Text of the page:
Washington: A full day after the New Year deadline, the US Congress has approved a deal to avoid the worst effects of the so-called fiscal cliff, a mix of $ 6 billion in automatic tax increases and spending cuts.
The Republican controlled House approved the deal with a 257-167 vote with bipartisan support an hour before midnight Tuesday after Republican leaders decided not to try and tack on an amendment to the Senate version of the legislation approved around 2 a.m. Tuesday with an overwhelming 89-8 vote.
The package that heads to President Barack's desk for his signature now puts off budget cuts for two months and preserves Bush-era income tax cuts for individuals earning less than $400,000 or couples earning less than $450,000.
Without the compromise deal the fiscal cliff, analysts feared, could spark a new recession with the resulting reduction in consumer spending.
Shortly after the passage of the deal brokered by Vice President Joe Biden, Obama delivered a statement at the White House, saying he will sign the legislation, but made clear the government still needs to take a balanced approach on reducing the deficit.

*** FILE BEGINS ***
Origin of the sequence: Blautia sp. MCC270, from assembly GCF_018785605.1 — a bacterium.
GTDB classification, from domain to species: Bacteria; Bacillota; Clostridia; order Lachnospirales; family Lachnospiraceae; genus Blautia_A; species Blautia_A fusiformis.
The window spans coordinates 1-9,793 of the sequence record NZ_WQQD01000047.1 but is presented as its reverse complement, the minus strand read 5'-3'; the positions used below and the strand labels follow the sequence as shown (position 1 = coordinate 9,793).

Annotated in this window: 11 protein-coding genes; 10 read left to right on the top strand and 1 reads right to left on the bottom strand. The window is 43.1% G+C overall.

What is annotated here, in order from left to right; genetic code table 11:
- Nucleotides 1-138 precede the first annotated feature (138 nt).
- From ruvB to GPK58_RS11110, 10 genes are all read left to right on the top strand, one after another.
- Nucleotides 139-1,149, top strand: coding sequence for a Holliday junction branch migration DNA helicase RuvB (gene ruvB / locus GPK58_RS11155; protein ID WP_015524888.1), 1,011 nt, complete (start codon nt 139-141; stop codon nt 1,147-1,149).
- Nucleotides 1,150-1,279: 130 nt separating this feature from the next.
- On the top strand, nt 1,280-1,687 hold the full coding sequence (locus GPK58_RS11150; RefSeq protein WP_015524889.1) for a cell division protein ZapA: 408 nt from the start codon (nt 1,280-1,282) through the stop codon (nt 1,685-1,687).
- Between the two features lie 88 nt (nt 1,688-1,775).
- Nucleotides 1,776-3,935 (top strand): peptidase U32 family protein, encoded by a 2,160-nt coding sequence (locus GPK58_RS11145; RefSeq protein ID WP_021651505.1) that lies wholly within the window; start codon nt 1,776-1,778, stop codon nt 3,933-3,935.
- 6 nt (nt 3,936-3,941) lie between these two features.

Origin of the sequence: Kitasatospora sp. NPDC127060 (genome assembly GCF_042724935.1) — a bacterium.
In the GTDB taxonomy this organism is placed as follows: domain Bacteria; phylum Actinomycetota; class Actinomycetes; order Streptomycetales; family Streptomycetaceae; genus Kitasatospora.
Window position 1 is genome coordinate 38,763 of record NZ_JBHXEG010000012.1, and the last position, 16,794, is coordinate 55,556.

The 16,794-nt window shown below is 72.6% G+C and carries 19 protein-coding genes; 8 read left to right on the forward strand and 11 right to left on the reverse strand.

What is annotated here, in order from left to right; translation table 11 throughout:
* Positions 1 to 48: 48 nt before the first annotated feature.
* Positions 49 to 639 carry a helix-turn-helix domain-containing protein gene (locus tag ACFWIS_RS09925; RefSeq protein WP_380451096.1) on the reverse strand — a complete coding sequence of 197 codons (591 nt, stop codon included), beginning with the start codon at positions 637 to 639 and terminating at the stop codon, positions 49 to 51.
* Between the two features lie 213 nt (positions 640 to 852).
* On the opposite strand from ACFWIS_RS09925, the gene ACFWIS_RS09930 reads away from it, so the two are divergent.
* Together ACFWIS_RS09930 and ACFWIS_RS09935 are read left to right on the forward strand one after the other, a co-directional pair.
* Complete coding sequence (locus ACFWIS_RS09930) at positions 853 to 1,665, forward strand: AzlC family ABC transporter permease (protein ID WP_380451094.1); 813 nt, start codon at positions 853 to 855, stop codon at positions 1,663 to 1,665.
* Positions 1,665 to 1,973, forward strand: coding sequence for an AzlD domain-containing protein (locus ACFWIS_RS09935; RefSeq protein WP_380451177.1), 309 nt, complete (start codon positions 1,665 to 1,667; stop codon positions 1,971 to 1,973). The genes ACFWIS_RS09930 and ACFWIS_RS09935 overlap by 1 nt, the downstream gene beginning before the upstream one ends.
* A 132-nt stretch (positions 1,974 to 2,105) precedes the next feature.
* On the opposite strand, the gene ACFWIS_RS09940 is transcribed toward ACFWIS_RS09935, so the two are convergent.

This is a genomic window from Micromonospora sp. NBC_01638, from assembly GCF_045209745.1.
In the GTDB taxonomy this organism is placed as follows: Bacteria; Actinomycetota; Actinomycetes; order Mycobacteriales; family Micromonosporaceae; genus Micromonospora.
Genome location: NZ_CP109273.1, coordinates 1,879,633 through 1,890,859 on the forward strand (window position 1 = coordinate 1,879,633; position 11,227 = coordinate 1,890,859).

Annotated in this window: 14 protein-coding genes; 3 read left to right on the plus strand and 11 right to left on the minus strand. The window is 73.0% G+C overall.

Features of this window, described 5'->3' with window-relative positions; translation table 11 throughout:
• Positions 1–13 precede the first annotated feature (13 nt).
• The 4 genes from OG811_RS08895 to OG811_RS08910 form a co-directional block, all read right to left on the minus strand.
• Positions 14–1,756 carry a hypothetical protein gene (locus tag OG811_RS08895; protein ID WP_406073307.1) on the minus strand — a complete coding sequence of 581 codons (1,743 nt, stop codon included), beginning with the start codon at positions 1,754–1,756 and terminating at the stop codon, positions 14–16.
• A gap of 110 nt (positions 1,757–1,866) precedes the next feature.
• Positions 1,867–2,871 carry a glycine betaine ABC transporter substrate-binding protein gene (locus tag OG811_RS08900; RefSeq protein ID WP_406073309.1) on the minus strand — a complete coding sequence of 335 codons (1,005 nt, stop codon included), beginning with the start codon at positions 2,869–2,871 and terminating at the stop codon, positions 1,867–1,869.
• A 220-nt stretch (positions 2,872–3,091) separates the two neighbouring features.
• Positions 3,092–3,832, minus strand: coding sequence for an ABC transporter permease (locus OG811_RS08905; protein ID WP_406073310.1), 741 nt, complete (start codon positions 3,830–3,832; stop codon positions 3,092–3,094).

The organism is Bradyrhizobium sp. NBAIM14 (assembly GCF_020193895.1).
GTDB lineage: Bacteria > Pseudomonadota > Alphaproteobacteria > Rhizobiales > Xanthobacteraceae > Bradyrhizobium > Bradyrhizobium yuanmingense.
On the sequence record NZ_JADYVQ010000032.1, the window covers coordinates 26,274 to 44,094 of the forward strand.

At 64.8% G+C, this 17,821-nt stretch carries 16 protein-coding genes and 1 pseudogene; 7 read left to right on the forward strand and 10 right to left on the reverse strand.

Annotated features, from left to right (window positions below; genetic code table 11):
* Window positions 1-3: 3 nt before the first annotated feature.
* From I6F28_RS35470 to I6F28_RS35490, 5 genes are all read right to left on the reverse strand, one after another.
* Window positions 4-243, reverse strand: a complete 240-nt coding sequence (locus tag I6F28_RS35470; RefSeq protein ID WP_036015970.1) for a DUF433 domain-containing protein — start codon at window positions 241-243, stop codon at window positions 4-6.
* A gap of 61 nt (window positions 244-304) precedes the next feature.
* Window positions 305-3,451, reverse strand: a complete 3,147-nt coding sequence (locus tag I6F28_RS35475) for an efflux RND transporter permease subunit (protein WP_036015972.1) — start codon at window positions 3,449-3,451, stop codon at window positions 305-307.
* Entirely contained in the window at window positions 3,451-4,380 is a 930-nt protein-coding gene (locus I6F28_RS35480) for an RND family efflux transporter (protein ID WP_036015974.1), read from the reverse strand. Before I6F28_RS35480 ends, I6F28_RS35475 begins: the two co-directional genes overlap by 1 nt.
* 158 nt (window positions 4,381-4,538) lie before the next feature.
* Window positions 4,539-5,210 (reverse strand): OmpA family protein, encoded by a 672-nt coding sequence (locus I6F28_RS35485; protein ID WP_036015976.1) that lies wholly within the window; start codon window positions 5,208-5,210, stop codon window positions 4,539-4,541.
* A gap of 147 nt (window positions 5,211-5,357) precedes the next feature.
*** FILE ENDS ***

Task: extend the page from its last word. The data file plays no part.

"While I will negotiate over many things, I will not have another debate with this Congress over whether or not they should pay the bills that they've already racked up through the laws that they passed," Obama said, referring to the upcoming debt ceiling debate.
"I will sign a law that raises taxes on the wealthiest 2 percent of Americans while preventing a middle class tax hike that could have sent the economy back into recession and obviously had a severe impact on families all across America," he said.
The central premise of his campaign for president was to change the tax code that was "too skewed towards the wealthy at the expense of middle class Americans," Obama said.
"Tonight we have done that," he added, thanking the leaders of the House and Senate.
With the deal done, the White House announced Obama will depart late Tuesday to resume his vacation in Hawaii. He left his family on the island last week, putting his vacation on hold and returning to Washington to deal with the fiscal cliff negotiations